- Series: Library of America
- Paperback: 1376 pages
- Publisher: Library of America; 1st Library of America college ed edition (May 1, 1996)
- Language: English
- ISBN-10: 1883011329
- ISBN-13: 978-1883011321
- Product Dimensions: 5.1 x 2 x 7.7 inches
- Shipping Weight: 2 pounds
- Average Customer Review: 3 customer reviews
- Amazon Best Sellers Rank: #1,497,443 in Books (See Top 100 in Books)
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Ralph Waldo Emerson : Essays & Poems (Library of America College Editions) Paperback – May 1, 1996
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Emerson inspired Nietzsche, which is enough of a recommendation. That both failed to live up to their individualist ideals says all that needs to be said of the philosophy in itself, but the utterly beautiful prose style, and the respect for prose as a medium of inspiration, is the keenest glimmering from the nineteenth century I can think of. Emerson was, I think, wrong about most of what he wrote about, especially the factual truth of transcendental possibility, but his descriptions of such illusions are the most artistic around, and his earnestness is sweet.
This combination of two L of A editions (Essays and Poems are published separately) creates a book that can be your daily bread. This is essential Emerson at your fingertips. The actual book is voluminous yet not cumbersome--and though thick, it handles easily and wears well--perfect for compulsive thumbing through.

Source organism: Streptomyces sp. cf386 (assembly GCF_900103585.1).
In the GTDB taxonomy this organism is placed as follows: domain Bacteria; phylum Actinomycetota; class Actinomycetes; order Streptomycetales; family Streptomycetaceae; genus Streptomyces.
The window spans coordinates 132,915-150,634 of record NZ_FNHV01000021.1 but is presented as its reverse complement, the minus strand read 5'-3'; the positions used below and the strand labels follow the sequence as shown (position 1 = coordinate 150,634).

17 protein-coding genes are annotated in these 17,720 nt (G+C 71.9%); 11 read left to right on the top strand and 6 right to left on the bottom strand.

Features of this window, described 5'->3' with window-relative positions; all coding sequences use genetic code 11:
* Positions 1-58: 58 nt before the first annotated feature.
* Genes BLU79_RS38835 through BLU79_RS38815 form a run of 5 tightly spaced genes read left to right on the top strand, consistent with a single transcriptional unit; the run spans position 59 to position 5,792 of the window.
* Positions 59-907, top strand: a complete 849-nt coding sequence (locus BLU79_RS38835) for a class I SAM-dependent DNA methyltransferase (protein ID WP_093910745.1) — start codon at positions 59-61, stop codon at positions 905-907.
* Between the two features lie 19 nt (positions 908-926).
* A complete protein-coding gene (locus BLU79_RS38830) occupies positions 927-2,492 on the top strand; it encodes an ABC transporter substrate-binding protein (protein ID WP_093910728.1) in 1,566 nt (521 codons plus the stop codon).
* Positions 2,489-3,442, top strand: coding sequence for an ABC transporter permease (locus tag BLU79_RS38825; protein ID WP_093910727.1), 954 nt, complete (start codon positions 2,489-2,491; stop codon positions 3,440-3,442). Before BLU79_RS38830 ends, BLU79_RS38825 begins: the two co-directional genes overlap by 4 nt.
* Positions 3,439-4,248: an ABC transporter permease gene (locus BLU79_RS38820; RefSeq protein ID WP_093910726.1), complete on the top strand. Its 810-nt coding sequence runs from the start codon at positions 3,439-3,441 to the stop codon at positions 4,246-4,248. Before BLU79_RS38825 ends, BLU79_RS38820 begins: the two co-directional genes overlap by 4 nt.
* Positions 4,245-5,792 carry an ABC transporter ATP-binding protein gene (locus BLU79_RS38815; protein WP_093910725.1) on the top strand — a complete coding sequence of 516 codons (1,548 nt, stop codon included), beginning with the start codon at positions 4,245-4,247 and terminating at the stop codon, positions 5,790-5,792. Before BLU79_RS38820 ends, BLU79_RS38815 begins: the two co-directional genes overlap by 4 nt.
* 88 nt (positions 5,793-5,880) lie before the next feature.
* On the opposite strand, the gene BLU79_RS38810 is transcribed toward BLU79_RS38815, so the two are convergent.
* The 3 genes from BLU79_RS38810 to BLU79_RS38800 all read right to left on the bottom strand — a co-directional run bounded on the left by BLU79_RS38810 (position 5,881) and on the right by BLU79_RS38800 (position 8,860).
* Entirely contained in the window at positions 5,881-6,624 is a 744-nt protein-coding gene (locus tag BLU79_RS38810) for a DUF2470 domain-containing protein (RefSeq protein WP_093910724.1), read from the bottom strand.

Here are some of my favorite books about Emerson, biographical and critical: "Emerson: The Mind on Fire" by Robert D. Richardson is by far my favorite biography (it is still said that the work by Ralph Rusk is the definitive "factual" bio); Bloom's work is peppered with essays on Emerson, "Agon" is a nice collection as is "Figures of Capable Imagination"; Richard Poirier writes with a constant eye toward Emerson ("The Renewal of Literature", "Poetry and Pragmatism") as does Stanley Cavel ("Conditions Handsome and Unhandsome", "This New Yet Unapproachable America"); and I really like a book by Mark Edmundson called "Towards Reading Freud : Self-Creation in Milton, Wordsworth, Emerson, and Sigmund Freud". And there are hundreds of critical studies (probably thousands) to consult--the classic being Stephen Whicher's "Freedom and Fate" (but I like Jonathan Bishop's "Emerson on the Soul" better).
Enough rambling. Emerson continues to be startling at every turn--you may think you know him ("Hitch your wagon to a star", "A foolish consistency is the hobgoblin of little minds" etc.), but he will not be penned in.